Ill.: clip.cookdiary.net & weather.com
I hadn’t been to an IKEA in over 30 years. I simply didn’t need to go to one: the years of being half of a young couple buying cheap furniture to get ourselves started were long over. And we were still using many of the things we bought back in the old days, especially those IKEA bookshelves. My wife has still gone from time to time and came back with knickknacks, but I’m not into that sort of knickknacks … unless they carry out photosynthesis.
However, I recently found out that IKEA now sells houseplants. Maybe they did back in the day, but I don’t remember that. Their web site showed some plants that I might just be interested in and since I was nearby, driving back from a garden center where I had not found what I was looking for, I thought I’d drop in.
I vaguely recalled that, 30 years ago, you are supposed to follow arrows and wander through the huge store, but I wasn’t in the mood for that. Where were the plants? I found a panel listing the various departments, but the word “Plants” was not on it. I started to follow the arrows and began to realize this was going to take time. Too much time. Where was the exit?
I came up against another panel and looked again. This time, I found “Pots and Stands.” Almost certainly, the houseplants would be with the pots. Pots were numbered 21 … out of 25 departments. A lot of walking to do! Then I noticed there were shortcuts. So, I cut from one to the next, checking the numbers upon arrival to see where I was, and soon found myself at Department 19. From there, I could see plant pots in the distance. Eureka!
At first, there were only pots and lots of plastic plants, but further along I came across the real deal: living houseplants.
Well, more like semi-living houseplants. Most were in terrible shape. I would have been embarrassed to show plants in that state. Dead and half-dead plants mixed with still living, but struggling ones. Plants packed in together, stacked one shelf above the other, meaning some were getting no light at all. (And plants live on light!)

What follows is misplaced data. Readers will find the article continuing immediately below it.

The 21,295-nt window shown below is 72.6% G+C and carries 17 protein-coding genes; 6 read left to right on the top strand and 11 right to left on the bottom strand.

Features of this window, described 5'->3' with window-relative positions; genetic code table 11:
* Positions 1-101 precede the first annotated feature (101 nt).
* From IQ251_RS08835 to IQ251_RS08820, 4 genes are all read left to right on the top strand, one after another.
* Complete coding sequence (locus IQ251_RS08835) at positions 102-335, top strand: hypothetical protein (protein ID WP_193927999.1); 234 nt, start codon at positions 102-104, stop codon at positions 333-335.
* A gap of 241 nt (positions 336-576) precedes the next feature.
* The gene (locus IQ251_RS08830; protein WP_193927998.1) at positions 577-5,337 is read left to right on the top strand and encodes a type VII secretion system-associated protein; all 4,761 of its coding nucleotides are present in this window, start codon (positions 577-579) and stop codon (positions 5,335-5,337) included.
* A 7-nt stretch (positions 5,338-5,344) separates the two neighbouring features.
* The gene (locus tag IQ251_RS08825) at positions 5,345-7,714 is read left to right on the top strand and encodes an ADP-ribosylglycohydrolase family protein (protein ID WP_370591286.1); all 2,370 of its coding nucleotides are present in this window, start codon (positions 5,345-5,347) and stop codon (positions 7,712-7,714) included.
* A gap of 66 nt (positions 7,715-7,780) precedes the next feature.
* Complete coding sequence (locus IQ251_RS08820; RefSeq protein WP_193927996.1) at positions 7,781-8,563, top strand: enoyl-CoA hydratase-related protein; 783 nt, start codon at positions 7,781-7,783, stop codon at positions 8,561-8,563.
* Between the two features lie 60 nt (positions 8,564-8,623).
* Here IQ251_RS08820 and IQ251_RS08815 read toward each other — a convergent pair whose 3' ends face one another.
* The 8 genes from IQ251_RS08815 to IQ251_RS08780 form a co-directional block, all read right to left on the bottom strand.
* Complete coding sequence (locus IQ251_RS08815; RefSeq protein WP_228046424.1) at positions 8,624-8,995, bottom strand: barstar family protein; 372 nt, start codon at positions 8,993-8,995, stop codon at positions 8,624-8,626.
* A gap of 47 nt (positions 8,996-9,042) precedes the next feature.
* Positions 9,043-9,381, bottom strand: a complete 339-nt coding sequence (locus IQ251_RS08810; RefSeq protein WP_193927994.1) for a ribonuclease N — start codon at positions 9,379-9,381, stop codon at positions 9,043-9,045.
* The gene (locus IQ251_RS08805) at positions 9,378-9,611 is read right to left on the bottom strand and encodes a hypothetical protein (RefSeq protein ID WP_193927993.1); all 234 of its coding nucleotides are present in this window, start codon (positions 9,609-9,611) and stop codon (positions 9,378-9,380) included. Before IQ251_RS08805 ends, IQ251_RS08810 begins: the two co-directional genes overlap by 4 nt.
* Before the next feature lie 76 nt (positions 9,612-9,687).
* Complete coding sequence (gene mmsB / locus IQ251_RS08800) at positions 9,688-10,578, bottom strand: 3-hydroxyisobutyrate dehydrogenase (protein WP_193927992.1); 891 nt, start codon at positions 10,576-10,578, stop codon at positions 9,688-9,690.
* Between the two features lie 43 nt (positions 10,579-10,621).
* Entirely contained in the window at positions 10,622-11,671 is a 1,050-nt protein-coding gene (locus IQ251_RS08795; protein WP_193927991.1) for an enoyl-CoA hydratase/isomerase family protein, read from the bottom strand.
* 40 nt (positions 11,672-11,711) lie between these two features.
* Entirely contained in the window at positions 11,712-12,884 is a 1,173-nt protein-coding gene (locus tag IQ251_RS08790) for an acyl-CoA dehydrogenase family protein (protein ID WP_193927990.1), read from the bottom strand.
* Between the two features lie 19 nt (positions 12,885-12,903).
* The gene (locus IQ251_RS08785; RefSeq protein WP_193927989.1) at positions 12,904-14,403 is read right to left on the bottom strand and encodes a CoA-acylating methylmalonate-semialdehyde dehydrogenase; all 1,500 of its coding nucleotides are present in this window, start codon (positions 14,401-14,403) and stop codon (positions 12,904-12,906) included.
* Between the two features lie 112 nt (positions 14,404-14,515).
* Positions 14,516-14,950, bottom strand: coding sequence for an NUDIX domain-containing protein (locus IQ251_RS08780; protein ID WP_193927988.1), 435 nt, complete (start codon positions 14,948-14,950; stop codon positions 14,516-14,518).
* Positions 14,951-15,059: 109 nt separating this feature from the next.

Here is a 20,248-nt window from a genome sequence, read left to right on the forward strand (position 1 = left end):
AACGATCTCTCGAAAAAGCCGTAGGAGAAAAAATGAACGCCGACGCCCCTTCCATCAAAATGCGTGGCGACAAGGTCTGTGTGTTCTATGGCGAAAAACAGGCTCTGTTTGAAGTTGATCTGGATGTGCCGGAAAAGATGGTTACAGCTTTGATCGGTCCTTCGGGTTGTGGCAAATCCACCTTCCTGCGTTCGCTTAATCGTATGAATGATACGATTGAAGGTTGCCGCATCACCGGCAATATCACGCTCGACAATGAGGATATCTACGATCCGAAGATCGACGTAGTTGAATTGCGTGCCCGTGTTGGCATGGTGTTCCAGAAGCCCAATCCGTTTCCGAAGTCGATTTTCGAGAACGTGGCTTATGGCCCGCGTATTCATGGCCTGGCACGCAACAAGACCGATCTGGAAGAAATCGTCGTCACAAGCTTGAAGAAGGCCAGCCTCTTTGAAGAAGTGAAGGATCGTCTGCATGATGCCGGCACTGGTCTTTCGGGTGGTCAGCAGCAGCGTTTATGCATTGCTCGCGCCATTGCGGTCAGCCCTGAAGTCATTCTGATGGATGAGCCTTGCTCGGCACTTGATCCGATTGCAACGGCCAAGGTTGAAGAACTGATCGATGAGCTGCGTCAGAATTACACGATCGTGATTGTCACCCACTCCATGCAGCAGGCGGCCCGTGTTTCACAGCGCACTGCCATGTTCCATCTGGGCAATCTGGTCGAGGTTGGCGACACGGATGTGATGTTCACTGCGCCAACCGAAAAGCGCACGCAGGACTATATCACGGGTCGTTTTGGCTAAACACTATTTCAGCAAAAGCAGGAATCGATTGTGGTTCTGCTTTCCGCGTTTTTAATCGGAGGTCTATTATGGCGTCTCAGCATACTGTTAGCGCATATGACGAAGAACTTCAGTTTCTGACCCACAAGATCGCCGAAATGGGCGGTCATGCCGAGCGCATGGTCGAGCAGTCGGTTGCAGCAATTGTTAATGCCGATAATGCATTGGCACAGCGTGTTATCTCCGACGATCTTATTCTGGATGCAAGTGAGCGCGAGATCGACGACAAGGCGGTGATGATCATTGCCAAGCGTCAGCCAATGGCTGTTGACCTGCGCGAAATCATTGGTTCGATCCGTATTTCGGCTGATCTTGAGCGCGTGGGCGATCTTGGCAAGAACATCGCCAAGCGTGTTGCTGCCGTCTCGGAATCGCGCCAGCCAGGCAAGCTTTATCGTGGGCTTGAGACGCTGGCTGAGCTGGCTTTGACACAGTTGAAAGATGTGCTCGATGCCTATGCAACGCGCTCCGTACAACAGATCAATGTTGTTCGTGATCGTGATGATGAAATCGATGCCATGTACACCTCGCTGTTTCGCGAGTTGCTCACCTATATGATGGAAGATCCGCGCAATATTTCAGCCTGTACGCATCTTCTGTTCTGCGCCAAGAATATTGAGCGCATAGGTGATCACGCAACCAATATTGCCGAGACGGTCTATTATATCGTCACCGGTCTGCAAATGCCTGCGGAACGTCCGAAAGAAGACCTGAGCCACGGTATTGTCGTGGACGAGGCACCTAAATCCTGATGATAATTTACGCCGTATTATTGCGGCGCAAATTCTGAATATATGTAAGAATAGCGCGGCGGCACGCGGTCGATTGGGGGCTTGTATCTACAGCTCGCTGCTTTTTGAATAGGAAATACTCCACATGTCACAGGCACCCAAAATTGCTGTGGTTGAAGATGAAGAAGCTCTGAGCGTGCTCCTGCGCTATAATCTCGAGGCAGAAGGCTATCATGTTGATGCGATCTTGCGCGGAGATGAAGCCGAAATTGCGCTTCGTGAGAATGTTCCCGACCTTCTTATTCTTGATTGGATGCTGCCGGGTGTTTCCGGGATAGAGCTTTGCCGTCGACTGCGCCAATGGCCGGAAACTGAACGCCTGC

This was the kind of bring-in, sell-fast plant negligence I was used to seeing in the plant display at my local supermarket, where plants get zero care, so if you didn’t buy a plant the week it arrives, it won’t be worth purchasing by week two. Buyer beware!
The succulents looked especially crappy, but people were buying them, picking through the scraps looking for ones that might be salvageable. I checked out the orchids: most had flowers dropping off and yellowing leaves, a sign they’d probably been there without watering for weeks if not months. Some of the foliage plants seemed to be more recent deliveries and were in better shape, but I found nothing interesting there.
Then I spotted a pseudo-bonsai: a so-called “ginseng fig”. This is a Ficus microcarpa grafted into exposed ficus roots. I’d never tried that combination and was curious. It wasn’t too etiolated: the upper leaves were small and wimpy, but I could prune the plant back a bit once I got it home. I lifted the plant out of its pot (yes, I do that sort of thing when I’m buying plants) and the root system seemed extensive and in reasonable shape with no sign of unwanted insects, but it could use a thorough watering.
The black ceramic pot it was set in was a rather useless thing, with the saucer glued on to the pot, meaning you’d never be able to judge whether it you’d watered too much or not, but I could repot back at home. And the price was reasonable. Sold!
I lugged the rather heavy plant to the checkout, yet one more short cut away, only to discover endless line-ups. So, I patiently waited my turn. I was, of course, in the slowest line.
Wouldn’t you know it was an automated cash register? So, like most seniors whose brain processes are still stuck in the 1970s, I fumbled my way through the payment process, eventually succeeding, then looked for a bag or plant sleeve to put the plant in. There was none.